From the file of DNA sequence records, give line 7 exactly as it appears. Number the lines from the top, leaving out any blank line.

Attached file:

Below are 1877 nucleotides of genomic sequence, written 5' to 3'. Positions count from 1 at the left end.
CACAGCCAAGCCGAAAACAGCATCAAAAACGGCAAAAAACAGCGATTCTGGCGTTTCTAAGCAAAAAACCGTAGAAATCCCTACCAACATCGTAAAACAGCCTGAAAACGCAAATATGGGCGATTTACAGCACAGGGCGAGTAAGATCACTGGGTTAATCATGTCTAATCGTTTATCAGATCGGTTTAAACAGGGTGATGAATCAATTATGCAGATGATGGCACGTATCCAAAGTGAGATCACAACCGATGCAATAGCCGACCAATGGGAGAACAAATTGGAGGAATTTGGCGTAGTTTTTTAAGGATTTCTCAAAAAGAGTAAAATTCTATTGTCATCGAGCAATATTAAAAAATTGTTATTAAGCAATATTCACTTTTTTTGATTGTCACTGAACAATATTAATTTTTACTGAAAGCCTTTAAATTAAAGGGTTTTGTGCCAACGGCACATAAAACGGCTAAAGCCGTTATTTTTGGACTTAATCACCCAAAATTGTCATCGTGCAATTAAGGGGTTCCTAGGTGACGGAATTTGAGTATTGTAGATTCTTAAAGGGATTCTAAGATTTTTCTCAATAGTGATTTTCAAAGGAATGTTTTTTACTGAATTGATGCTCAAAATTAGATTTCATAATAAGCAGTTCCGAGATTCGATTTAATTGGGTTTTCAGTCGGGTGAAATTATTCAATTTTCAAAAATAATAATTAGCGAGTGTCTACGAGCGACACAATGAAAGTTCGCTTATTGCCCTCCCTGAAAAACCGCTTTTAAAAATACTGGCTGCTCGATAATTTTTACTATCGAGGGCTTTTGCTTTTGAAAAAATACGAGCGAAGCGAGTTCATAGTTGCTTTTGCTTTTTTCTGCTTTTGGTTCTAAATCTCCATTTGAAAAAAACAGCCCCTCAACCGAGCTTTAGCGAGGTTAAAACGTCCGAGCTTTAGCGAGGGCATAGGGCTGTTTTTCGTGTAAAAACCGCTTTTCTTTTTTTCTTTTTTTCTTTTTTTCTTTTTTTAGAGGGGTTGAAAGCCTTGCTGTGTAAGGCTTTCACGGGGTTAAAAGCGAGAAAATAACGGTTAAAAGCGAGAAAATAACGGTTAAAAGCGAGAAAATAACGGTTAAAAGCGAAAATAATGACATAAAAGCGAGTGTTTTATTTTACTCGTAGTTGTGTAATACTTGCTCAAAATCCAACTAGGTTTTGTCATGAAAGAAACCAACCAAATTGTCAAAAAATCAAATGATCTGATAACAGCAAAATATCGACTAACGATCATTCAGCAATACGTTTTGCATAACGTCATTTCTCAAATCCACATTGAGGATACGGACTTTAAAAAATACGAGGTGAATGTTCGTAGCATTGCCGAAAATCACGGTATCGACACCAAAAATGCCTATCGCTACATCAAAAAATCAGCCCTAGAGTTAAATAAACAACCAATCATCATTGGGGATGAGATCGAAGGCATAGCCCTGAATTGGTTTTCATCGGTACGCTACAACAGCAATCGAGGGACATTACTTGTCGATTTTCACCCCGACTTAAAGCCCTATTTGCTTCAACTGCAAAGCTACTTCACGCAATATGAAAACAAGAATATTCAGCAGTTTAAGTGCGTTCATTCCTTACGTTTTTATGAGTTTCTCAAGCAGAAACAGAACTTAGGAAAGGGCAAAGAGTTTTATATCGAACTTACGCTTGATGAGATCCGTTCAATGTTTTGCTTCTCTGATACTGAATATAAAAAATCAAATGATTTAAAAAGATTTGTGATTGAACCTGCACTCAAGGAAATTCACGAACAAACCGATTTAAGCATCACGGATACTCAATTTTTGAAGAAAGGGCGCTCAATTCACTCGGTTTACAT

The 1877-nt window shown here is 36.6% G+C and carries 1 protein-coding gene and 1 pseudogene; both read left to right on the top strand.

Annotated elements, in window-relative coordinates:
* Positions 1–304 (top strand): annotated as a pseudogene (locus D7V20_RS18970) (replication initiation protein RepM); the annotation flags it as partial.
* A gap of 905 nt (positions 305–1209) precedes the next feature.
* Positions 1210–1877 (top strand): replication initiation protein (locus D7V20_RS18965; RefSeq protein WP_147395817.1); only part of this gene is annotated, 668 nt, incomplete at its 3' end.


* Positions 1210–1877 (top strand): replication initiation protein (locus D7V20_RS18965; RefSeq protein WP_147395817.1); only part of this gene is annotated, 668 nt, incomplete at its 3' end.